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Is there anything better than Adobe Photoshop for a PC?

Antonio Giacomo , Mar 17, 2004; 02:58 p.m.

The reason I ask is this. I bought a 35mm scanner. It is very nice. It can scan a whole reel of film, while you have a cup of coffee. Its maximum image depth is 48 bits at 19 megapixels, which is even nicer if you are serious about digital images (but obviously you can do better the old-fashioned way). It came bundled with Photoshop Elements. However, Photoshop Elements refuses to open 48-bit images. Other programs, such as JASC Paint Shop Pro and Serif PhotoPlus will open 48-bit images, but immediately convert them to 24-bits.

I looked at Photoshop 7. It would handle 48-bit images. So I bought a license. When I got it, I was very disappointed. Its facilities for 48-bit images are very limited. It would not be adequate for professional photographers. So I then bought the Photoshop 7.0 SDK, so that I could write my own plug-ins. What I got was the most un- professional load of crap. The documentation is absolutely atrocious. How Adobe can charge for it I do not know. However, it did explain the big problem with Photoshop on a PC. It cannot open images beyond a certain size on a PC. Quite a few gigabytes of RAM that I have, plus getting on for a terabyte of disc, do not help. It tries to force a MAC memory management strategy onto a PC, which is the most amateurish software implementation that I have ever come across (I am a professional programmer). It might be OK for a MAC, but not on an Intel platform.

I have wasted a lot of money on really crap software.



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Beau . , Mar 17, 2004; 03:28 p.m.

If Photoshop 7 is "really crap software" you are setting your standards pretty high. Many of us consider PS the most useful and powerful software product ever made, period.

I've only used it on a Macintosh, though, so maybe I'm missing some of the drawbacks.

Andreas Carl , Mar 17, 2004; 03:37 p.m.

I believe Photosop is indeed the best there is, version 7.0 is not the latest release, but I am not sure whether the new one supports more functionality at the 48-bit level.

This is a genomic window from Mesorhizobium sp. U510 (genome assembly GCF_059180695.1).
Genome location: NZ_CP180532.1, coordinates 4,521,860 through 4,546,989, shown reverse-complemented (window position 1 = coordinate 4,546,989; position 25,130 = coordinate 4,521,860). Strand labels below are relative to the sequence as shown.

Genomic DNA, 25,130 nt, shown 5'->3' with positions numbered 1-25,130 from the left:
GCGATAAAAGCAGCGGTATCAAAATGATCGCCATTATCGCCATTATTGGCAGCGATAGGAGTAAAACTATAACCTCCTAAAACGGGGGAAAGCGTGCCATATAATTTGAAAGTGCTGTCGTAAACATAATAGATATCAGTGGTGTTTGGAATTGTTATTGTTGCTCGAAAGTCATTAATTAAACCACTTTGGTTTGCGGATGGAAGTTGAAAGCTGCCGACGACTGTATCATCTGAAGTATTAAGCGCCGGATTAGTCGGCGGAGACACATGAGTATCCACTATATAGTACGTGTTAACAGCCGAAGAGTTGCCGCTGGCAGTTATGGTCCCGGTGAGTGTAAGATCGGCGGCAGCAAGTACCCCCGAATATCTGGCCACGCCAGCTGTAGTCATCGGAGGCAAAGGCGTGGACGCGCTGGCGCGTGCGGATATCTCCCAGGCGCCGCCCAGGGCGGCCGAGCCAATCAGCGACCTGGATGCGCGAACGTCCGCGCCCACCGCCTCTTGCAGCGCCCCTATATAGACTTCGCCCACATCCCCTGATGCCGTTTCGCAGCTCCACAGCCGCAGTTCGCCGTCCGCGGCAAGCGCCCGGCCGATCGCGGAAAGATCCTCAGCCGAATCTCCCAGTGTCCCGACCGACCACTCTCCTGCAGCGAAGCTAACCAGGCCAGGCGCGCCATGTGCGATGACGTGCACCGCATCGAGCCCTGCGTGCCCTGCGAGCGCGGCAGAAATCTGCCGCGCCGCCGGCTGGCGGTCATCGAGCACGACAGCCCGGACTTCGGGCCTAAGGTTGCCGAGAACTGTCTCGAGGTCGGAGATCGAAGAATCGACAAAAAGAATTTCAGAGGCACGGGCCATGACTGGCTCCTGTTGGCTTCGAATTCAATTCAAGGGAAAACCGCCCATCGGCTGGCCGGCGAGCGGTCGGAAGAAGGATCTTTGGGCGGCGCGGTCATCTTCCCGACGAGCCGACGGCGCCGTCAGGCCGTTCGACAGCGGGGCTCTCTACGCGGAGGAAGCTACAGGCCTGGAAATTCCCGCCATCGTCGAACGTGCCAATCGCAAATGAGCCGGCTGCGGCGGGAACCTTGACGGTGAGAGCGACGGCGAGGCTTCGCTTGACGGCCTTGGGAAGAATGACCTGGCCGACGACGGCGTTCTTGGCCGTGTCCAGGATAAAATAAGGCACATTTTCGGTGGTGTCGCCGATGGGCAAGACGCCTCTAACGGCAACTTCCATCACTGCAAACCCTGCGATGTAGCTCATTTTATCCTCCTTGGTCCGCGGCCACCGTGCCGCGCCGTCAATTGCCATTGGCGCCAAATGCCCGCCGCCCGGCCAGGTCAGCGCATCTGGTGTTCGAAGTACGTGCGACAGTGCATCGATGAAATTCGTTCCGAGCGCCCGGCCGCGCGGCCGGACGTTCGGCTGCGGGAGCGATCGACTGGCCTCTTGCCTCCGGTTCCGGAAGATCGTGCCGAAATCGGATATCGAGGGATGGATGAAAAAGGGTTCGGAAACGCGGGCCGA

I agree with you, that 48-bit image depth processing is a MUST for serious results, however I am surprised that you have trouble with memory management. I scan Medium Format slides at 4000 dpi (16 Megapixel) which is actually larger than the image content of my slides (even with Fuji Velvia or Provia). Scanning 35mm slides at 19 Megapixel resolution seems to be way overkill.

Can you simplify your workflow? Using fewer layers, masks etc, or even limiting 48-bit processing to the inital stages (curve adjustments) and switching to 24-bit mode thereafter?

I know, thi sis not what you wanted to hear, Photoshop is certainly far from "perfect", but many professional photographers use it successfully.

Bob Atkins , Mar 17, 2004; 03:46 p.m.

I think PhotoShop is overpriced, overfeatured, underdocumented and has an awful user interface.

However you won't find anything that can do more. You will find stuff that's easier to use, MUCH cheaper and just as useful for 95% of the needs of most photographers.

If you want to do things that are really complex or stuff that's more graphic design than photography, Adobe pretty much have you by the ..... and you'll just have to suffer with photoshop. Adobe and Photoshop are the Microsoft and Windows of image processing - and that's not meant as a compliment!

Peter Heritage , Mar 17, 2004; 04:03 p.m.

If you just want to work on photos, have a look at Picture Window Pro at www.dl-c.com which I have found to be perfectly adequate with my 48-bit files from a Minolta scanner. It's simpler than PhotoShop, more specialised (with a whole slew of photo-filters built-in) but not as wide-ranging. Also, not being the defacto standard, it doesn't have zillions of plugins available.

Denis Bergeron , Mar 17, 2004; 04:21 p.m.


It's the old Films Gimp ! it's only 32 bit by channel :-) can be find here : http://cinepaint.sourceforge.net/ It's OpenSource and Free ! Have must of the fonctionnality of the Gimp !

Lenny Kessler-Vaschetti , Mar 17, 2004; 04:30 p.m.

Adobe Photoshop CS

Photoshop CS (or 8) does handle everything in 48 bits. Expensive, but it is the only program I know that can do it...

Jon Austin , Mar 17, 2004; 04:55 p.m.

Photoshop is the 800-pound gorilla in this product space, and as such, is clearly uninhibited about throwing its weight around. (Excuse me for personifying a piece of software code.)

I've been using Corel Photo-Paint for years, and just started using Photoshop Elements 2 when it came bundled with my Canon 10D. I'm not impressed. It may be a natural interface for anyone coming to the digital darkroom from analog photography (although somehow, I doubt it), but for me, with years of desktop computing prior to getting interested in digital photography, its approach is counterintuitive and quirky.

I'm not too worked up about manipulating images in 48 bits, because I shoot JPEGs. But I'm seriously considering checking out Picture Window Pro, for the astonishing price of 90 bucks.

Ellis Vener , Mar 17, 2004; 04:57 p.m.

If you already havce a licensed version of Photoshop 5, 6 or 7, The upgrade to Photoshop CS is $169.00. PSCS addresses al of the issues you seem to have, but I don't try to write my own plug-ins ( just my own actions -- which are probably child's play to you.)

Mark Ci , Mar 17, 2004; 07:32 p.m.

PictureWindow works entirely in 48-bit.

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